By Barb Brower
Salmon Arm Observer
There will be no second chances if the Secwepemc First Nations has their way.
Neskonlith Band Chief Judy Wilson issued an eviction notice Wednesday to Imperial Metals, owner of the proposed Ruddock Creek Mine, which is located high above the headwaters of the Adams River near Tum Tum Lake east of Avola.
Wilson does not buy into the province’s assurance that all environmental assessments are rigorous.
The eviction from land the Neskonlith claim to own under aboriginal title is a response to the recent Mt. Polley tailings pond disaster. It was a “catastrophic breach” that Wilson says could have been prevented had Imperial Metals had proper risk management practices in place and federal and provincial governments properly assessed and monitored the operation.
Imperial Metals representatives did not return calls for comment by press time.
Wilson charges that, due to prior inaction on the part of everyone involved, the flow of the breach has not yet been stopped, with toxic substances continuing to discharge into the environment.
“The result is long-term impacts on our Secwepemc lands, waters and the health of our people,” wrote Wilson in the Aug. 12 eviction notice, charging the company has significantly contributed to the cumulative impact for all Secwepemc people.
“Imperial Metals cannot be allowed to cause any further impacts in Secwepemculecw,” she writes, pointing to the importance of Adams River sockeye salmon to the livelihoods of many Indigenous peoples in the B.C. Interior.
Wilson laments the federal government’s decision last month to forego an environmental assessment for Ruddock Creek, deferring it to the province to perform a single assessment – this despite vigorous opposition from several Shuswap bands.
“Imperial Metals has already been discharging water from their exploratory mining activities into this extremely sensitive watershed and the habitat of the Adams River sockeye salmon…” she wrote, noting First Nations’ responsibility to protect the land for future generations and the need to refuse any mining development, particularly in the sacred headwaters of the Adams River.
Wilson points out the Neskonlith band has neither given their consent to, nor signed any agreements with the province or the company and assert Secwepemc “inherent jurisdiction and aboriginal title” to bar Imperial Metals owners, employees, insurers and investors from accessing Shuswap territory.
“Our elders stated they do not want anything that poisons our water or salmon,” Wilson wrote, noting Neskonlith band members have made a declaration opposing the Ruddock Creek Mine and held water ceremonies to protect the water and salmon. “Our council stands with our elders and people – we oppose the proposed Ruddock Creek Mine by Imperial Metals and hereby evict Imperial Metals from our territory.”
In an Aug. 11 email statement, Ministry of Environment maintains it is too early to draw conclusions about the cause of the failure at the Mt. Polley mine tailings management facility and defends its environmental assessment process.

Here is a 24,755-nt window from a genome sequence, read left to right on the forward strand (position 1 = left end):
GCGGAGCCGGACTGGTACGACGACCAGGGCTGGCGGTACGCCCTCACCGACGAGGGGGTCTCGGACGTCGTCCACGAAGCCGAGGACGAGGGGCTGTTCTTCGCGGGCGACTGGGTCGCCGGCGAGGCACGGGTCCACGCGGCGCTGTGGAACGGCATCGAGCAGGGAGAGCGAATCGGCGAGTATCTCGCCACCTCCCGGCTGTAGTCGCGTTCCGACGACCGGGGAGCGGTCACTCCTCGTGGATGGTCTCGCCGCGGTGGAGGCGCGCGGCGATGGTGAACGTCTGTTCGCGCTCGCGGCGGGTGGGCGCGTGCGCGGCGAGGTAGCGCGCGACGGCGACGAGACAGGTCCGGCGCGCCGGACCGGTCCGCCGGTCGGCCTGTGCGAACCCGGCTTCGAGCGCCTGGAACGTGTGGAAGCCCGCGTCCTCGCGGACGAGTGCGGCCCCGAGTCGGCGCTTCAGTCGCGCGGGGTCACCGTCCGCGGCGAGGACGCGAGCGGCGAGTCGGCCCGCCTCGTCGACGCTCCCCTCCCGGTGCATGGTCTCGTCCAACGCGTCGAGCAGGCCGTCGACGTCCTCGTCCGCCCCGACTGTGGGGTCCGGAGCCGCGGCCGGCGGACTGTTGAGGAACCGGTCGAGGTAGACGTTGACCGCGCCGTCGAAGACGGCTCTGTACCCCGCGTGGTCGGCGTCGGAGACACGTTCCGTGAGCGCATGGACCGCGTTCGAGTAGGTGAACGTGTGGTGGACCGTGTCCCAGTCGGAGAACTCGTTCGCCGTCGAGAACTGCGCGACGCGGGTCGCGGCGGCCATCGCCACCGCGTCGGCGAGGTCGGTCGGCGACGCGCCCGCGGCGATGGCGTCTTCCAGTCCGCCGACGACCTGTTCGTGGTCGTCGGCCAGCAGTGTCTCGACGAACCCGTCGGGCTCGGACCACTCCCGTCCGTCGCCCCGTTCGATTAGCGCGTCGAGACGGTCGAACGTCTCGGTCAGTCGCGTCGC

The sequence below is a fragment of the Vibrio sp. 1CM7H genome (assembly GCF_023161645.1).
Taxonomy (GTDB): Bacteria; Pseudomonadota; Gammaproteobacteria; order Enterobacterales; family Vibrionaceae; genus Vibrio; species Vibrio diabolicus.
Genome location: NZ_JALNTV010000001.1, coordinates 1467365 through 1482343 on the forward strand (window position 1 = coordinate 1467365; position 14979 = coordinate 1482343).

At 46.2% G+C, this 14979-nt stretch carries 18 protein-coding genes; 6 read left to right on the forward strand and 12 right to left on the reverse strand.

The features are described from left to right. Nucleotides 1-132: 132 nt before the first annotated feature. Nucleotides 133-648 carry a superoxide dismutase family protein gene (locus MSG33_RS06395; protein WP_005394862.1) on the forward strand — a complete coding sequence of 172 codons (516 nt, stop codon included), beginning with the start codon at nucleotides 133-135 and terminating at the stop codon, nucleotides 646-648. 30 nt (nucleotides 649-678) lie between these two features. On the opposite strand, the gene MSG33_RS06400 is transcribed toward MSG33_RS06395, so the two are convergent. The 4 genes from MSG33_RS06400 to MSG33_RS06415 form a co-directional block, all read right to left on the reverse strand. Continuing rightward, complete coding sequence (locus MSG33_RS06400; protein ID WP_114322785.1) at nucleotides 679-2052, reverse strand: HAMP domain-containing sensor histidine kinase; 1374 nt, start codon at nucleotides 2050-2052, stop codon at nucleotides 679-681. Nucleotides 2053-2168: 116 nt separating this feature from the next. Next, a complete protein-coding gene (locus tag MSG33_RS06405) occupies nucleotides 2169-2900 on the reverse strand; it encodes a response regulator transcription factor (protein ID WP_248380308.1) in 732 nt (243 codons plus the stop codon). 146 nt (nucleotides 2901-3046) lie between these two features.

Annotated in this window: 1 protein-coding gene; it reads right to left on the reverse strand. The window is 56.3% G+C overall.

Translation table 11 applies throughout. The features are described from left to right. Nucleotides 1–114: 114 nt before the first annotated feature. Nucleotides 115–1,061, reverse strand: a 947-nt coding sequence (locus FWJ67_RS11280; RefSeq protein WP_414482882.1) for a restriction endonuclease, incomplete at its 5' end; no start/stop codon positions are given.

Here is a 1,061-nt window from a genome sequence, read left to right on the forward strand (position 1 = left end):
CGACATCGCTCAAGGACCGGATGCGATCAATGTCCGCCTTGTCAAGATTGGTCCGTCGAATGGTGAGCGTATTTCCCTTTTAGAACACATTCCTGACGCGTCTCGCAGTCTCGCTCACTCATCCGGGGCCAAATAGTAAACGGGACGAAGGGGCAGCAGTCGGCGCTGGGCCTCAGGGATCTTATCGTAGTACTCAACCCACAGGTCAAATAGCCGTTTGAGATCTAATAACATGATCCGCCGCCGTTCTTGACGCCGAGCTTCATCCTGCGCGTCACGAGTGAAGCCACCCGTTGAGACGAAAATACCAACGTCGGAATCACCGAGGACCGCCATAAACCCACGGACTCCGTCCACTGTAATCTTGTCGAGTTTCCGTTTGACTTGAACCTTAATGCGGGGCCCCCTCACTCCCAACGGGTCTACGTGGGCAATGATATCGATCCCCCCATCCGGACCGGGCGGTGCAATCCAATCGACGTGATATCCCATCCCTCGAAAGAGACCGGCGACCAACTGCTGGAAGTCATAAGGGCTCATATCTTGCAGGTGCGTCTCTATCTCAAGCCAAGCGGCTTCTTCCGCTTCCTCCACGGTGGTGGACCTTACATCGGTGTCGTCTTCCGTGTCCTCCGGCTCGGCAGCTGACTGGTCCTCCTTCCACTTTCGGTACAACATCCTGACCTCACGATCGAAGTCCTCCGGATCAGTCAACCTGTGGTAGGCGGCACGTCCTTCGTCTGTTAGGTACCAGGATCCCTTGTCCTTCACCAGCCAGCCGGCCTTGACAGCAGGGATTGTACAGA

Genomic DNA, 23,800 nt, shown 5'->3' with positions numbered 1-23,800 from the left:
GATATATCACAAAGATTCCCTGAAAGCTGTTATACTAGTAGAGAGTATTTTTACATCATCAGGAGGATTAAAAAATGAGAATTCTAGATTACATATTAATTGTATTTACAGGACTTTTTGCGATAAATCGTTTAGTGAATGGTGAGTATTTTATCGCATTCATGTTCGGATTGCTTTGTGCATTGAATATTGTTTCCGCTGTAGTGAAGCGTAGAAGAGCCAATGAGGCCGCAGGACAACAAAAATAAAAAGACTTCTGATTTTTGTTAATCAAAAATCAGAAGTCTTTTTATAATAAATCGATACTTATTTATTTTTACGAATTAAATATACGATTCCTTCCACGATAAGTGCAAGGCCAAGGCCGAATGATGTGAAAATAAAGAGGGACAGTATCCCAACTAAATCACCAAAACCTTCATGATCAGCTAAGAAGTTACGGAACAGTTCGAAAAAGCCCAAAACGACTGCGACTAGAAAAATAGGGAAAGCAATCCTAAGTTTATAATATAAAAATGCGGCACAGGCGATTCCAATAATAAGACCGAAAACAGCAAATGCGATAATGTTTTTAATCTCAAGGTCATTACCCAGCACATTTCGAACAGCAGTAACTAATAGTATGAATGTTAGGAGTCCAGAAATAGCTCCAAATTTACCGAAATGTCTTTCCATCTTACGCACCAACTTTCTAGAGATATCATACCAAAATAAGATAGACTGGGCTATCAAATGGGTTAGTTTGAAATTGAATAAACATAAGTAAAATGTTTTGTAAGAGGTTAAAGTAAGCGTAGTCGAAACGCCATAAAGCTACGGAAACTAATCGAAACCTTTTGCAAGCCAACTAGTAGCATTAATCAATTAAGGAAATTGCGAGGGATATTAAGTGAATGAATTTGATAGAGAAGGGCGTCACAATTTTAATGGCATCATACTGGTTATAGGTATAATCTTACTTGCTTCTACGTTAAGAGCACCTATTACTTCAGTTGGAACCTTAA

“All of British Columbia’s environmental assessments are rigorous, thorough reviews of the potential for environmental, economic, social, heritage and health effects from a proposed project,” reads the statement. “The proposed Ruddock Creek lead-zinc mine is in the early stages of the environmental assessment process.”
Mining Watch Canada co-ordinator Ramsay Hart notes that while a tailings pond at Ruddock Creek Mine would be significantly smaller than the one at Mt. Polley, it will be built on the same basic principles.
“We often have a hard time getting companies to admit a tailing pond failure is even a conceivable possibility, so they don’t necessarily want to include that scenario in their assessments and planning,” Hart says, noting Imperial Metals president Brian Kynoch admitted he would have denied the possibility of a breach had he been asked just two weeks prior to the incident. “It speaks to the overconfidence industry has in the engineering of tailings ponds.”
Shuswap Environmental Action Society president Jim Cooperman says no mine, regardless of who is in power, has ever, to his knowledge, had a mining application turned down.
“With the BC Liberals, their mantra has been cut red tape; that’s how they label it and that basically means cutting back on the rules that companies operate on and letting industry self-regulate,” he says. “The term they have there is professional reliance and the professionals are hired by company. If they tell them what they don’t want to know, they’ll hire other professional who will tell them what they do want to hear.”
Cooperman, who was given a tour in 2008 when the mine was owned by Selkirk Mines, says the main problem at Ruddock Creek is that the original plan to truck the ore away for processing was dropped in favour of a tailings pond at the mine site.
Chief Wilson said Wednesday that the Neskonlith don’t want a mine, regardless of who owns it.
“We’ve been at this for a long time and we are totally opposed,” she said, noting Secwepemc protests have fallen on deaf ears. “They continued to develop it but we want the mine to shut.”
A notice of eviction will be posted at the Ruddock Creek site and a blockade will be considered following meetings with elders and other band members next week.
In the meantime, Wilson will accompany a group to Vancouver Friday where they will hand deliver a formal eviction notice to Imperial Metals executives.